'Simply Trinity - The Unmanipulated Father, Son, and Spirit' by Matthew Barrett

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When it comes to understanding the nuances of Trinitarianism, see also Chapter 1 of Matthew Barrett’s ‘None Greater’ concerning the Incomprehensibility of God.

That said, between 'None Greater' and 'Simply Trinity,' Matthew Barrett has made me aware of a great many things which were entirely unknown to me before, but which now sorely need further study.

For one, Jurgen Moltmann seems now to be the best kept secret in modern theology, and both his legacy and his work bears closer scrutiny.

For two, Social Trinitarianism is highly disturbing and – I will repeat myself from last episode – should more rightly be called Socialistic Trinitarianism.

The breadth and scope of philosophical and political agendas which have been argued from a hijacking of Trinitarian doctrine is, dare I say it, nauseating. By contrast, it is perhaps equal parts encouraging and depressing to look at the historic creeds and confessions of Christian faith from the past 2,000 years and to realize how seriously past our forebearers in the Church took doctrine.

‘Doctrinal Minimalism’ - Gavin Ortlund uses this helpful term in ‘Finding the Right Hills to Die On,’ another work I’m reading today and almost finished with; and I would say that term as Ortlund uses it accurately describes too much of what I’ve observed in my own personal experience in the church. That is, whatever is not the core and central Gospel is too often dismissed as being not really important and not mattering much.

And yet it’s sobering to remember that previous generations of Christians in some cases quite literally lost their lives because they believed so strongly in some of these points which we today so often don’t even deign to consider or study for fear of divisiveness and controversy.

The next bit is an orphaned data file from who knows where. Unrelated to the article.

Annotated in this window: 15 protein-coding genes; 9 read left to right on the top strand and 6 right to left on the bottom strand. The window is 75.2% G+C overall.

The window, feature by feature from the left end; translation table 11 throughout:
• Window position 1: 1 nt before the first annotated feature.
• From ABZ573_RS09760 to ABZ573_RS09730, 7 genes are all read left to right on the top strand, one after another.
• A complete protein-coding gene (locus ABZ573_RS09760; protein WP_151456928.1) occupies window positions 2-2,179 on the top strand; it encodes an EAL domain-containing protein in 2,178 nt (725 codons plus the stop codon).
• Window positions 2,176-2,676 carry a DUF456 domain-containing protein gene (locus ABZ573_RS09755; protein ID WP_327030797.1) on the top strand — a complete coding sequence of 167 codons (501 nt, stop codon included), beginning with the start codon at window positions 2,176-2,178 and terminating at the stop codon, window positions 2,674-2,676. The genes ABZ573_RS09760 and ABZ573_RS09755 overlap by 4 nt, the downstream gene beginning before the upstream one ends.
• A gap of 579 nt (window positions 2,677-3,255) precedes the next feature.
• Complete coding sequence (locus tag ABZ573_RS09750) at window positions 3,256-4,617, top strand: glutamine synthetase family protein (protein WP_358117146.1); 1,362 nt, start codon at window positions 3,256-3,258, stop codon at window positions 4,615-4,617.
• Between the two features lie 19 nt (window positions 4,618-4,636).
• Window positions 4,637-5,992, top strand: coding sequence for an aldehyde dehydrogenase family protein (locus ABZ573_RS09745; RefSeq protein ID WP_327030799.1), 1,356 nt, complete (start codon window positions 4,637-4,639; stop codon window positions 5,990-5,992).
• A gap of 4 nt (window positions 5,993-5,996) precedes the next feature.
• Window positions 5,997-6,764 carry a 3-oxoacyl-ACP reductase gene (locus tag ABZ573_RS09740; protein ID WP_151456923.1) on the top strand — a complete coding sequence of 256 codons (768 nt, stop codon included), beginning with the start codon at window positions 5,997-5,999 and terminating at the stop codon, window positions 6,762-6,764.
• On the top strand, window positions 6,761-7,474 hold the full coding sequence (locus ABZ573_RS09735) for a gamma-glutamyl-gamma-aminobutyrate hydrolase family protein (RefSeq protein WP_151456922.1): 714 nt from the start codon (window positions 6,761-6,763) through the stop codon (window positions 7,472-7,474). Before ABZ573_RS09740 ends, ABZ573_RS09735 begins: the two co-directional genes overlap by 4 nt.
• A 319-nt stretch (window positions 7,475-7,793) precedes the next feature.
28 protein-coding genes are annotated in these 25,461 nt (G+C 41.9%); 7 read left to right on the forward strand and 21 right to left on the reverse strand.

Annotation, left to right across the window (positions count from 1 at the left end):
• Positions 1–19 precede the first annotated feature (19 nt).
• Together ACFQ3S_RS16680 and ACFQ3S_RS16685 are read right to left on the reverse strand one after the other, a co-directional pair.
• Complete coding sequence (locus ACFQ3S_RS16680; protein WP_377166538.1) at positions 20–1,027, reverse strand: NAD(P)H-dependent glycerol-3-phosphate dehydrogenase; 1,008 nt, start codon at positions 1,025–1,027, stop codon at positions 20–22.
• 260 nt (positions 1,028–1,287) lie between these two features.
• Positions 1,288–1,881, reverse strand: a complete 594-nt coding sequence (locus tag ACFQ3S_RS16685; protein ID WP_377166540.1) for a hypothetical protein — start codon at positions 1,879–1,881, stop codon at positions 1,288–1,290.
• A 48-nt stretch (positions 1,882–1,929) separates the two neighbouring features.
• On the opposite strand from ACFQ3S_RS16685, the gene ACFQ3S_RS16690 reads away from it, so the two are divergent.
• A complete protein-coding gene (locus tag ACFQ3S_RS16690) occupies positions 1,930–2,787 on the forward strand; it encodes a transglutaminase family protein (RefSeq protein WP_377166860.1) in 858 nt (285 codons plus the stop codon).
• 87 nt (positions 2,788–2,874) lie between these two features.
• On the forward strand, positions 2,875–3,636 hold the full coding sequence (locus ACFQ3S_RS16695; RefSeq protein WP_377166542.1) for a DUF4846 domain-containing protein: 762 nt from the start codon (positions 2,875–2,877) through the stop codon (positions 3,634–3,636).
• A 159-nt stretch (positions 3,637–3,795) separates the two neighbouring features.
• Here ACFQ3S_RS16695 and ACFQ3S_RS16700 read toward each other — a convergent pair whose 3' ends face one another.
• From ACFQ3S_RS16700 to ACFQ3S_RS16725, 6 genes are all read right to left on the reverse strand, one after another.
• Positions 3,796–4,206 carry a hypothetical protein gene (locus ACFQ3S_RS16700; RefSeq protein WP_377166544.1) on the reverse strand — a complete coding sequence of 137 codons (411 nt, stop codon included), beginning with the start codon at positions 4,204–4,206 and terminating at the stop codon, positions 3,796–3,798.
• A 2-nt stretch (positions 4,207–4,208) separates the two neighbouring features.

That said, one concern I have with regards to delving deeply into historic Church Councils and Creeds is that we would lapse back to where the Roman Catholic Church was at when reformers like Luther and Calvin brought up legitimate issues hundreds of years ago, giving rise to what we now know of as Protestantism. That is, the fallback position returns again to the authority of popes, councils, and tradition over and against the plain meaning of Scripture, and there is no recourse.

The counterpoint I think Barrett helpfully distinguishes between here is Sola Scriptura on the one hand, and what Barrett terms ‘Solo Scriptura’ on the other. That is, the difference here is between the Bible being regarded as the only infallible source of authority for Christian faith and practice on the one hand, and on the other hand anything outside of the Bible being dismissed out-of-hand.

Needless to say, I still have much grappling yet to do in weighing and measuring and studying further. But for the time being, I will say Barrett's work in 'Simply Trinity' was helpful to me in giving me a better understanding of historically orthodox Trinitarianism. And I am thankful for that.

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